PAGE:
President Barack Obama believes his re-election gives him a mandate to continue on his path to "fundamentally transform" America. He is well on his way to fundamentally transforming the First Amendment's protection of freedom of speech to a more Sharia-friendly version.
The transformation is playing out before our eyes in the persecution of the producer of the anti-Islam video blamed by Obama, Secretary of State Hillary Clinton and other top administration officials for the Benghazi murders that took the lives of Ambassador John Christopher Stevens, Navy Seal Tyrone Woods and two other brave Americans. The day after Obama's re-election victory lap, the video producer, Mark Basseley Youssef, was sentenced by a federal district court judge to one year in prison for violating the terms of his probation. The Obama administration had gone after Youssef relentlessly, using probation violations as a convenient pretext to arrest and prosecute him. The real goal was to punish Youssef for blasphemy against Islam - a crime under Sharia law.
The sorry record leading up to the Obama administration's trashing of the First Amendment speaks for itself. On September 14, 2012 - three days after the Benghazi terrorist attack - a memorial service attended by President Obama, Secretary of State Clinton and family members of the fallen heroes was held at Andrews Air Force. When approached by the father of Navy Seal Woods, Clinton vowed to him that the Obama administration would "arrest and prosecute" the producer of the video. In her remarks at the service, she denounced the "awful Internet video that we had nothing to do with" as the cause of the violence.
On September 27th - barely two weeks after Clinton's vow to "arrest and prosecute" the video producer - Youssef was arrested and held without bail on the trumped up grounds that he had violated his probation linked to a prior conviction for the non-violent crime of bank fraud.
Experts on the subject have said that prison detention without bail while waiting for a probation violation hearing is highly unusual. It is even more extraordinary in light of the U.S. Supreme Court decision last year concluding that severe over-crowding in California's state prisons was unconstitutional and ordering the California Department of Corrections and Rehabilitation to reduce its prison population. Are federal prisons in California and elsewhere so uncrowded that they have room to house routine non-violent criminals who have violated their probations? Not if you believe a report issued last month by the Government Accountability Office, which concluded that the federal prisons are dangerously over-crowded.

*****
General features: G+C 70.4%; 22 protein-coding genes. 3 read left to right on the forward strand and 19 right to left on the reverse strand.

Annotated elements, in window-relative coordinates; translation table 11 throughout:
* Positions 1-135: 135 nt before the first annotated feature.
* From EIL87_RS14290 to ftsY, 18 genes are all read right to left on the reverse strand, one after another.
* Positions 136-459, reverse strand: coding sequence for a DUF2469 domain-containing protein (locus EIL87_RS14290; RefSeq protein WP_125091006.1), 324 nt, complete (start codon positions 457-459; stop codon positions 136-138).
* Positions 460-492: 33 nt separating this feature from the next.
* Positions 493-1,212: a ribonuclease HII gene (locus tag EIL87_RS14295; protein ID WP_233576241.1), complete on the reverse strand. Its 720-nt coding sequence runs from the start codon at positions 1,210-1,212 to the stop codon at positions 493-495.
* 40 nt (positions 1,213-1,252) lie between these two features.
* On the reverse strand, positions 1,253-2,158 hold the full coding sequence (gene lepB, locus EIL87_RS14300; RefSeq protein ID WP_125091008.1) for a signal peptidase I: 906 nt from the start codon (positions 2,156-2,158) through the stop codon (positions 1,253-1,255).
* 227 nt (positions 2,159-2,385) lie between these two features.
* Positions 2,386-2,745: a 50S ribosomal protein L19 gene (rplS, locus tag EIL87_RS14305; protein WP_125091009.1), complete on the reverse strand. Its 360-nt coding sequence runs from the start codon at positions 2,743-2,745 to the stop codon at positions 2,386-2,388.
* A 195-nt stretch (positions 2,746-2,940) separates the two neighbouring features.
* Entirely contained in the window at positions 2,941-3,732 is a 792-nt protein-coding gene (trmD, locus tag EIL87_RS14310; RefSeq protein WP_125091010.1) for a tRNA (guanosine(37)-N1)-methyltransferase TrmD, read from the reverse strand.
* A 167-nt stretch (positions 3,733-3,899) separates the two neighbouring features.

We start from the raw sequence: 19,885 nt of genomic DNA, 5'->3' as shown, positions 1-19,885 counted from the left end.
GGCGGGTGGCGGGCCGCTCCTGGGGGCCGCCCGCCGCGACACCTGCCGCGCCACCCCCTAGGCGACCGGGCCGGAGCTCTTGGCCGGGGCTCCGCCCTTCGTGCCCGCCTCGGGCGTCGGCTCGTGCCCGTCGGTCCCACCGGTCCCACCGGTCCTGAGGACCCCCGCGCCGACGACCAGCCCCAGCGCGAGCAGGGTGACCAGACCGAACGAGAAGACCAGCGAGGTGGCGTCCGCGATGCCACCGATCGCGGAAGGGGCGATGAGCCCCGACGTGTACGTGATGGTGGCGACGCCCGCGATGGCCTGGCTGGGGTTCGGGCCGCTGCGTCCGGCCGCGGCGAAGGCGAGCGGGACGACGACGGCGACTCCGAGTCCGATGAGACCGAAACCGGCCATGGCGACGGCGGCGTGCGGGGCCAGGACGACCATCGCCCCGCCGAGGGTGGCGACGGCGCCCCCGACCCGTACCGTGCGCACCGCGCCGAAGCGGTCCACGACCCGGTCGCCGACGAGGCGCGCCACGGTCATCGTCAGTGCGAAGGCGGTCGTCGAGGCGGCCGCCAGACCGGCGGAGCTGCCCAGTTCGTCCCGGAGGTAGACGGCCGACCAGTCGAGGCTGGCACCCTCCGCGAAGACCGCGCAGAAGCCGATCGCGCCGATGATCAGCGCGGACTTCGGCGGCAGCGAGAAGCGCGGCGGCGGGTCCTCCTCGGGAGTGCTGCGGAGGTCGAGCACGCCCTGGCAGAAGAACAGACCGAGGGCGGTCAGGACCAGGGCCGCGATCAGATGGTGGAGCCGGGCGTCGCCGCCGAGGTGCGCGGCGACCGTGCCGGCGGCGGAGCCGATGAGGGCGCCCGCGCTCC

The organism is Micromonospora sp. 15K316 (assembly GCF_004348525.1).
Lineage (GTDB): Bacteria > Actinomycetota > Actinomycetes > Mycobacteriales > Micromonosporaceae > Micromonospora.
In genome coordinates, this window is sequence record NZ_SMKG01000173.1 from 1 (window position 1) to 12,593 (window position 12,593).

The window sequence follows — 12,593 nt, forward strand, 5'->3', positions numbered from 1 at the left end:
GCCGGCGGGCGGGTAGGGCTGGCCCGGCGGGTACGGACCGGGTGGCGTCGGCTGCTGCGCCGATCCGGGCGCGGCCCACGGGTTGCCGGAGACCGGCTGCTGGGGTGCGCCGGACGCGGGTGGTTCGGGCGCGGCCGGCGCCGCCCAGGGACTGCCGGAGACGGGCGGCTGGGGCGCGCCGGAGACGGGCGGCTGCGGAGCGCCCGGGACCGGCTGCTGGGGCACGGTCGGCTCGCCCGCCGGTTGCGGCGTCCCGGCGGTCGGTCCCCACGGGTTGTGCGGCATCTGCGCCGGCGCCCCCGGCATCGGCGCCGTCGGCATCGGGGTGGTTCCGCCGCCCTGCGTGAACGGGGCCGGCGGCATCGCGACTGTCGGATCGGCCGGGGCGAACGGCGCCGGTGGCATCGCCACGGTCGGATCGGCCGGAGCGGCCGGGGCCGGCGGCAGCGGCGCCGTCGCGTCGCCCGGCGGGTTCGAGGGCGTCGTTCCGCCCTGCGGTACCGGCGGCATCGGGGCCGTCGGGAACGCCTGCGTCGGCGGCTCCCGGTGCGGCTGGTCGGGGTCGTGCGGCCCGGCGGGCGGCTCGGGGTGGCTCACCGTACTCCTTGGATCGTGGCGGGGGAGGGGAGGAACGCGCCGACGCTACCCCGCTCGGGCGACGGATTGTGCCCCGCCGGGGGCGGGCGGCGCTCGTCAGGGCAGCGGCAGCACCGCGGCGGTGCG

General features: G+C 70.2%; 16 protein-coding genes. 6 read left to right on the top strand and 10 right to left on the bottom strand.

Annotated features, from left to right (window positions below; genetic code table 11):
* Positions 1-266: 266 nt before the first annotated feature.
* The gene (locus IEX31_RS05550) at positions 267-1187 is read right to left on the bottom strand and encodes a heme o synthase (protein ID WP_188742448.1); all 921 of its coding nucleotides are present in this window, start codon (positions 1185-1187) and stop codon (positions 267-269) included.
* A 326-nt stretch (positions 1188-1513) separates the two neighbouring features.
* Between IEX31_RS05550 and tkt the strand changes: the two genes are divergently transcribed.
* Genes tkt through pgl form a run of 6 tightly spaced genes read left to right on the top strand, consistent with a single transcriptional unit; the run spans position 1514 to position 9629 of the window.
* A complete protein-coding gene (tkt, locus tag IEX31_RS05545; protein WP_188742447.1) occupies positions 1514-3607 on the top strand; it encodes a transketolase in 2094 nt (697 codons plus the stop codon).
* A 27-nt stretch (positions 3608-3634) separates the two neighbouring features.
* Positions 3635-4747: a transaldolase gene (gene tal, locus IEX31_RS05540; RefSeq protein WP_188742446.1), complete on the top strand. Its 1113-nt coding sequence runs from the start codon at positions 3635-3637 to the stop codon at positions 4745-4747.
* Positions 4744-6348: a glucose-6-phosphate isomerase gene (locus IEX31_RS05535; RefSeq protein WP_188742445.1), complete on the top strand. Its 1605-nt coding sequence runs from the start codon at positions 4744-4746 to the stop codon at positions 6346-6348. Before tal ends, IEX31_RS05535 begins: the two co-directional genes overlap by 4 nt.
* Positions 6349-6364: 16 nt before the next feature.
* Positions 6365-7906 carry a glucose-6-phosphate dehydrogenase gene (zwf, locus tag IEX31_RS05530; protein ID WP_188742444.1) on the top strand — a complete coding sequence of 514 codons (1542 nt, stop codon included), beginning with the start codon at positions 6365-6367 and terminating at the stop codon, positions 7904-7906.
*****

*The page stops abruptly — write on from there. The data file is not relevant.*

However, the case of the producer of the anti-Muslim video is no ordinary case. Sharia law demands punishment for insulting Islam and its prophet. And President Obama had to demonstrate that he was following up on his promise to the Muslim world during his June 2009 Cairo speech that, as president, he would “fight against negative stereotypes of Islam wherever they appear.”
During his speech to the United Nations General Assembly on September 25, 2012, Obama blamed the "crude and disgusting video" for sparking "outrage throughout the Muslim world." He declared: "The future must not belong to those who slander the prophet of Islam."
Youssef provided the perfect foil for the Obama administration's battle to cleanse America of blasphemy against Islam. It wouldn't let an obstacle like the First Amendment protection of Youssef's right of free speech to get in its way. As George Washington University law professor Jonathan Turley wrote:
"The distrust shown by many free speech advocates, including myself, is that the Administration has a checkered history of claiming to support free speech while supporting the creation of an international blasphemy standard. The federal agents quickly moved against the filmmaker after the controversy. Probation rules are written in a way that make it relatively easy to find violations. The immediate scrutiny left many with the impression that the Obama Administration wanted to show Arab allies that the filmmaker was under arrest while professing a commitment to free speech."
Sure enough, the Obama administration brought in an experienced prosecutor on the case to make sure that Youssef would be punished for blasphemy indirectly by using the artifice of a probation violation.
Robert Dugdale, the criminal division chief for the U.S. attorney in Los Angeles, was assigned to handle the video producer's case. Based on the type of high profile cases he has handled during his long career, probation violations would seem way below his pay grade. Unless, of course, Youssef's prosecution by a high profile prosecutor was meant to send a very public message to the intended audience - the Muslim world.
Dugdale wanted to exact a pound of flesh for Youssef's probation violations. He threatened Youssef with a two-year prison sentence, which exceeded the twenty-one month sentence imposed on Youssef for his underlying bank fraud conviction - most of which Youssef had already served in jail before being released on probation. Rather than risk a longer sentence than what he was originally put away for, Youssef bowed to the inevitable and took a deal for a one-year term.
On November 7th - the day after the election - U.S. District Court Judge Christina Snyder, a Bill Clinton nominee, sentenced Youssef to one year in prison.
Youssef is in jail so that Obama can turn to the Muslim world and say that he takes their concerns about denigrating their religion seriously. Hillary Clinton can rest a little easier, knowing that she kept her vow to Tyrone Woods' father that the video producer would be arrested and prosecuted. Meanwhile, the killers themselves have yet to be brought to justice and the hateful Islamist ideology that is at the root of the violence remains alive and well.
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